How Bots Destroy these 6 Demand Gen Goals
Marketing | February 25, 2021
Demand generation leaders pour money into search traffic (for instance, Google Ads and Bing Ads) and paid social channels (such as Facebook, Instagram, and Pinterest). This is used to ratchet up dials, including customer lifetime value or average order value, and bring down negative indicators such as bounce rates (the amount of visitors that “bounce off” a site before buying) or shopping cart abandonment.
Digital marketing across these platforms is worth $144 billion each year. However, 10% of customer acquisition clicks are from bots, based on our analysis of thousands of campaigns across all paid search and paid social platforms.
In a smaller sample, CHEQ analyzed 30 retailers spending at least $500,000 per month on user acquisition campaigns. The analysis involved real analysis of bots clicking on creative ad campaigns designed to bring new relevant shoppers into the funnel. The cross-section of brands included a top global skin care brand, grocery sites, a DIY online marketplace, a fashion and sports retailer, a travel site, an online university, a personal finance provider, and a top provider of glasses and contact lenses.
How do bots actually behave when clicking on ads paid for by these multi-billion-dollar brands? What effect do they actually have on the core goals set by CEOs and demand generation leaders? Here, we look at six core demand generation metrics and the effect of daily bot attacks.
1. Bounce Rates
Bounce rates are the percentage of visitors who enter the site and then leave. Bots, clicking on ad campaigns, it turns out, bounce pretty quickly. Indeed, of the millions of clicks analyzed from bots on campaigns, 92% click, shoot, and leave. This satisfies the primary tactic of eating up ad budgets relied upon to bring in new customers. Bots clicking on paid search ads were found to click on branded search terms (the name of a company, business, or brand) 70% of the time. This brings losses of up to $70 per click, depending on the sector. In the case of one fashion e-commerce site, for instance, “men’s jacket” saw a 56% invalid click rate, “shoe coupon” a 52% invalid click rate, and “Asics New”, a 48% invalid click rate.
The bounce rate was 22% for bots arriving via desktop and 58% for mobile visits to click on ads. This compares to an average bounce rate of between 20% and 45% for most e-commerce sites. Most marketers accept that a range of 55-65% for bounce rates shows significant room for improvement, but the high numbers of bots discovered shows how clearly bots affect such metrics. Our analysis shows that the average bot actually stays on site for between 7 seconds (mobile) and 12 seconds (desktop). This is a high bounce rate but is designed deliberately by fraudsters not to arouse too much suspicion.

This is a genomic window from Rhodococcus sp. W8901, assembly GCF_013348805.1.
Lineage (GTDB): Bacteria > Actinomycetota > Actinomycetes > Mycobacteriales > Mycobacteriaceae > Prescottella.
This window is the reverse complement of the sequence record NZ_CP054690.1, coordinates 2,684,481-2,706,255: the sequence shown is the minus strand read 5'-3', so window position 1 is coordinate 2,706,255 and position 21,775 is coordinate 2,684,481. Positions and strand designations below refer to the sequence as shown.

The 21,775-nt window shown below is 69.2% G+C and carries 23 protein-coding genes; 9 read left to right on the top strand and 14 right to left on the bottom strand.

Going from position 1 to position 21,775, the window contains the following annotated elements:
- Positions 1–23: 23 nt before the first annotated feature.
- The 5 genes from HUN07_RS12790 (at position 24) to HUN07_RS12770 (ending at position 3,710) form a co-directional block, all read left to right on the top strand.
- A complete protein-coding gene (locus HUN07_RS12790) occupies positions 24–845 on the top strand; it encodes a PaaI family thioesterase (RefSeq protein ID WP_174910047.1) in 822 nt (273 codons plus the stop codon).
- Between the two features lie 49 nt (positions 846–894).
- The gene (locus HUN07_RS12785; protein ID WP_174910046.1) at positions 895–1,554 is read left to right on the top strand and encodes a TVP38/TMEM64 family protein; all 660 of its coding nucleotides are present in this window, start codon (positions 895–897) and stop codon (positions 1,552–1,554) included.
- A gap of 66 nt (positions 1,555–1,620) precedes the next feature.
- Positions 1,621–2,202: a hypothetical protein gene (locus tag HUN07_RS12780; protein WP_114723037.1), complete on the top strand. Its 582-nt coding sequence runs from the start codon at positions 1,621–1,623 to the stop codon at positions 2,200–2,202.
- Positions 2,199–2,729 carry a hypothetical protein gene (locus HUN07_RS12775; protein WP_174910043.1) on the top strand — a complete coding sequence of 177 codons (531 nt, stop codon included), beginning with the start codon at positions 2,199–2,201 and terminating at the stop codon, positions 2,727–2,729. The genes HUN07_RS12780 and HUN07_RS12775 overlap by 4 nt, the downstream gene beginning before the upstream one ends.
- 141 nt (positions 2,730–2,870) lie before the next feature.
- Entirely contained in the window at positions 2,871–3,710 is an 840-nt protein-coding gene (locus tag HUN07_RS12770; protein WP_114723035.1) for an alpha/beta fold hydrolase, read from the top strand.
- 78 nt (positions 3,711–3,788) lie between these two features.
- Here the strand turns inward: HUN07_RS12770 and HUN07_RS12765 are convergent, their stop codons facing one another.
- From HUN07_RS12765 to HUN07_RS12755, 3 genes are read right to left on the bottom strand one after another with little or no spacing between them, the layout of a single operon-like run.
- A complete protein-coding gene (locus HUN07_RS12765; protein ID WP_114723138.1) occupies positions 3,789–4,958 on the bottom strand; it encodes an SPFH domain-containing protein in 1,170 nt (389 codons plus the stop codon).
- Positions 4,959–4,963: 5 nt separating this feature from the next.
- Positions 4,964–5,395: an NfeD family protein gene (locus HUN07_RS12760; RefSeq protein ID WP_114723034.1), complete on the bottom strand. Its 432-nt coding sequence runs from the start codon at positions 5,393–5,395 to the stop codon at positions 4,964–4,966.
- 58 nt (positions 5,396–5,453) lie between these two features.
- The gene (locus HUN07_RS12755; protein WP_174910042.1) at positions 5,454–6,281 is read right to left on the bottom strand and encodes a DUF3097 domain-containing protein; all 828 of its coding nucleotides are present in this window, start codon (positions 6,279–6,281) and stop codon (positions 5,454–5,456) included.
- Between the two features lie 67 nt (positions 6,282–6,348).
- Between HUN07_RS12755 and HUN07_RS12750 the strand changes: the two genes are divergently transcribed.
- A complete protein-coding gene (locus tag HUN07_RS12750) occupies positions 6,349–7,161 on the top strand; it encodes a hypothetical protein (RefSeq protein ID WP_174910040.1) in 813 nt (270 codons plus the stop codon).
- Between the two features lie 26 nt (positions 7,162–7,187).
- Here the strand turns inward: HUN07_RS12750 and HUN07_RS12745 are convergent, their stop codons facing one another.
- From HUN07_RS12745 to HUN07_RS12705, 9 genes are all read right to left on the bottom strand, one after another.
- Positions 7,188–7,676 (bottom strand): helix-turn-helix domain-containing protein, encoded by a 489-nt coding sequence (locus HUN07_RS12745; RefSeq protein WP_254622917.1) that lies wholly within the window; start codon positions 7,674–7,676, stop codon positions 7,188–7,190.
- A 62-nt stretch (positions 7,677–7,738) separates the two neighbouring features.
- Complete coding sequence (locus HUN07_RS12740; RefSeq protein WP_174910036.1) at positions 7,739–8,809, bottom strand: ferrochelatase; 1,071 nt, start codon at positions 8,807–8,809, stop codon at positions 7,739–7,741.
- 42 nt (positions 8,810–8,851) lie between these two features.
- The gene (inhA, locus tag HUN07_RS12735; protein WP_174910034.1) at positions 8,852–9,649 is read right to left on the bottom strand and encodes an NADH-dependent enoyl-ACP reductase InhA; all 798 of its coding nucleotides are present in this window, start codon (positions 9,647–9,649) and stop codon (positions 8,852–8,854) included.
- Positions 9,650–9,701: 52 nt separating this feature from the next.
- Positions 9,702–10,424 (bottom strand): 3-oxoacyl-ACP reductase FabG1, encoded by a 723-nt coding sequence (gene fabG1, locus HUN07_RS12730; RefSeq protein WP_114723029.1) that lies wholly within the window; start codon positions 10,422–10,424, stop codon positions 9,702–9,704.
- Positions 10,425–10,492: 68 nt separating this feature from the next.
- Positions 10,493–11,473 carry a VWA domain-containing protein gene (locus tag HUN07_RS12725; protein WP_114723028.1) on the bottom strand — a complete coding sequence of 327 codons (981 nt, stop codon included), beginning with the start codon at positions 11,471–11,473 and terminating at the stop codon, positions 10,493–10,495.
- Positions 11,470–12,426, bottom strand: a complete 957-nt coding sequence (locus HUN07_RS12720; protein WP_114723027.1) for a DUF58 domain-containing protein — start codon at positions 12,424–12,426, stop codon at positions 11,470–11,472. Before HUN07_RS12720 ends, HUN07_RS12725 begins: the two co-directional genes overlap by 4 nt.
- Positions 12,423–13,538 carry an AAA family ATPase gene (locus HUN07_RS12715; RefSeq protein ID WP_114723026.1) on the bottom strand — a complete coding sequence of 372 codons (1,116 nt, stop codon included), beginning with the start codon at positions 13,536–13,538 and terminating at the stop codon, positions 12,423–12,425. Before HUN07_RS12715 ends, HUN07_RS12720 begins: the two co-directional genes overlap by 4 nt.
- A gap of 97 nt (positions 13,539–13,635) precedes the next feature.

2. Cart Abandonment rates
The abandonment of shopping carts – that is a user skipping after adding items–is a $4 trillion problem for e-commerce, with bots playing a significant part in this headache. There are reams of e-commerce blogs with hacks to combat online shopping cart abandonment (better forms, adding progress indicators, better calls to action, or offering of a money back guarantee). However most fail to recognize that a significant minority of visitors don’t care about any of these psychological ploys. One in every 50 visits to the cart are from bots. This had the effect of clogging up online baskets, causing logistical and refund challenges. This included filling out forms and making purchases. Bots analyzed in our sample affected conversion rates, including online sales, leads, email signups, and form completions. In the case of a personal finance company this included “loan reverses”. This saw the loan company approve loans based on a specified criterion, only then to cancel it as details turned out to be fake or fraudulent. By tackling this problem heading straight to the cart or checkout, billions of dollars could be shaved off the large global shopping cart abandonment rate.
3. Conversion Rates
Conversion rate refers to the percentage of your visitors who take an action on your website. This action can be anything, such as signing up for an email newsletter or making a purchase. Unbounce found that the average conversion rate of landing pages is 9.7%, though this differs from sector to sector. Catering and restaurants (15.6%) tend to have a high conversion rate alongside media and entertainment (14.5%). Software companies among the highest victims of click fraud, alongside legal services see conversion rates of 9.1% and 11.8%. Home improvement sites, which have among the highest invalid click rates of any sector sees conversion rates of 6.1%.